Ahhhh, Louisiana Summer. You got to love the triple digit heat that hits you like a brick wall the second you step outside.
I vaguely remember praying for sun, and lots of it, when we had our little snow season some years ago. Although this Florida girl is used to perpetual heat, I do not recall being able to BBQ food without the use of coals or gas in the southern region of the peninsula.
It gets HOT here. The kind of hot that puts a permanent look of pain on your face when you are walking outside the Boardwalk and realized you parked way past Margaritaville. My Fitbit gets happy, I almost melt.
But let’s hit on the greater things about summer like the kids being out of school-okay, maybe this isn’t a great thing for some parents trying to juggle work and being a camp counselor for their children-but for most, summer means a little relaxation. Summer means we do not have the mental torture of figuring out our six graders homework and we can finally get a little R & R in Destin, Disney, or Magic Springs.
Not to pop your inner tube, but there are a few things summer could do to the interior and the exterior of our homes if we are not careful. However, being proactive will allow us to take advantage of our down days and not use our vacation time for house repairs that could have been prevented.
The first thing to remember is your home’s foundation.
As we unfortunately know, water can be our home’s arch enemy. The lack of it during a drought or extreme heat can cause soil to shrink and if there is too much water, like we experienced during the recent flooding, can cause the soil to swell. When the soil beneath a foundation heaves or settles, this movement can cause cracks and damage to your home.
Signs of a foundation problem can be very subtle like doors or windows that are difficult to open and shut. More obvious signs are unleveled floors, cracks in the wall at the corners of doors and windows, cracks around a fireplace, and gaps at the corner fascia trim just to name a few.
Luckily, there are simple steps you can do to prevent foundation damage:
- Use soaker hoses. To prepare for the dry periods of the year, professionals recommend a good ol soaker hose ran the perimeter of the home 24” to 36” away from the outer walls.
- Remove trees to close to the home. Tree roots growing under a shallow foundation can do a number on your home. The Department of Housing and Urban Development suggests trees be planted no closer to a home than their potential height.
- Clean out gutters. Surface water should drain away from your home during April’s showers and never collect around your home’s foundation. Cleaning out your gutters regularly and making sure the downspouts are directed at least 3’-4’ away from the house helps nip that problem in the bud.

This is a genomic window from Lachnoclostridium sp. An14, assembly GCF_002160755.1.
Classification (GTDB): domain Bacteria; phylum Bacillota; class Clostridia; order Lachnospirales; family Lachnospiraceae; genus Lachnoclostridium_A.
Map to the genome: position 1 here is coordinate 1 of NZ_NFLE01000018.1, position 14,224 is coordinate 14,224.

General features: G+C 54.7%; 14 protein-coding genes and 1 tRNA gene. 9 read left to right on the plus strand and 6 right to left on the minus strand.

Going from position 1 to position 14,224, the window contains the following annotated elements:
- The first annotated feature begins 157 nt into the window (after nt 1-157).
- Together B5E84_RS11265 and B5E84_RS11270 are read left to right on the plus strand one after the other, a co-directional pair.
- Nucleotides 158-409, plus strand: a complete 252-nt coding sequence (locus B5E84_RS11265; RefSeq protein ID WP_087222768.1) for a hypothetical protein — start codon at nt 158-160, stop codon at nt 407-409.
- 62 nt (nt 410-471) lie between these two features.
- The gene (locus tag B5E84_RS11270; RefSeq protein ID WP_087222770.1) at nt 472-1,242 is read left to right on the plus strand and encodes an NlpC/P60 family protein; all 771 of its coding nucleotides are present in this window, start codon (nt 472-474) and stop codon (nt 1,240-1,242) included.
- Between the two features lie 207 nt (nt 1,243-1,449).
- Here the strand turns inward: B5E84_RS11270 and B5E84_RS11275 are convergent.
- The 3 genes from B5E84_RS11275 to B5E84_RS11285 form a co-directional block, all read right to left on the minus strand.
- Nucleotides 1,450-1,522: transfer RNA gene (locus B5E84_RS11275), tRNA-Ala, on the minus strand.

If you see any of the above mentioned signs or suspect a problem, I would highly suggest calling your local foundation company so they can properly assess your home.
When the mercury rises so does our electric bills. But again, proper home maintenance can help decrease the inflation and keep the inside of your home cool and collected.
A few things to remember inside your home:
- Replace your air filter. If your air conditioner filter is dirty, your system may have to work harder to keep you and your family cool on those scorching days and waste energy.
- A/C Tune up. Tune ups are not limited to cars. Annual A/C tune ups by an HVAC professional is a good idea and highly recommended by the U.S. Department of Energy.
- Caulk around windows. Leaks, cracks or gaps around windows and doors can let the hot air in and the cold air out making it even harder for your air conditioner to cool you down. Replacing damaged weather stripping and caulking cracks or holes can help keep the air difference where it belongs.
- Insulate your home. Proper insulation is a main ingredient to reducing leaks. A professional energy auditor who is not in business to sell you a product but give you an honest evaluation can help you determine whether you are on point or need a little extra in certain spots of your home.
And when the kids are getting to the “I’m bored, there is nothing to do” stage of the Summer and since there are a handful of items I recommended you to do, why not make it a fun “family do” project by getting the little rascals involved? Teaching them about home maintenance other than how to use the remote or snappy chatting is a great way to plant the seed for their future selves and the importance of taking care of big purchases.
Summer home maintenance may take a little bit of your family’s time, energy and get you a few eye rolls from the teens, but it will help you relax and save money in the long run. And let’s be honest here, would you be able to look little Suzy in the eyes and tell her she won’t be meeting Elsa because you had to dip into your family’s vacation money to fix a preventable home issue? I don’t know about you, but walking across that hot parking lot barefooted seems a lot easier than that conversation would be.
A TRUSTED NAME IN HOME REMODELING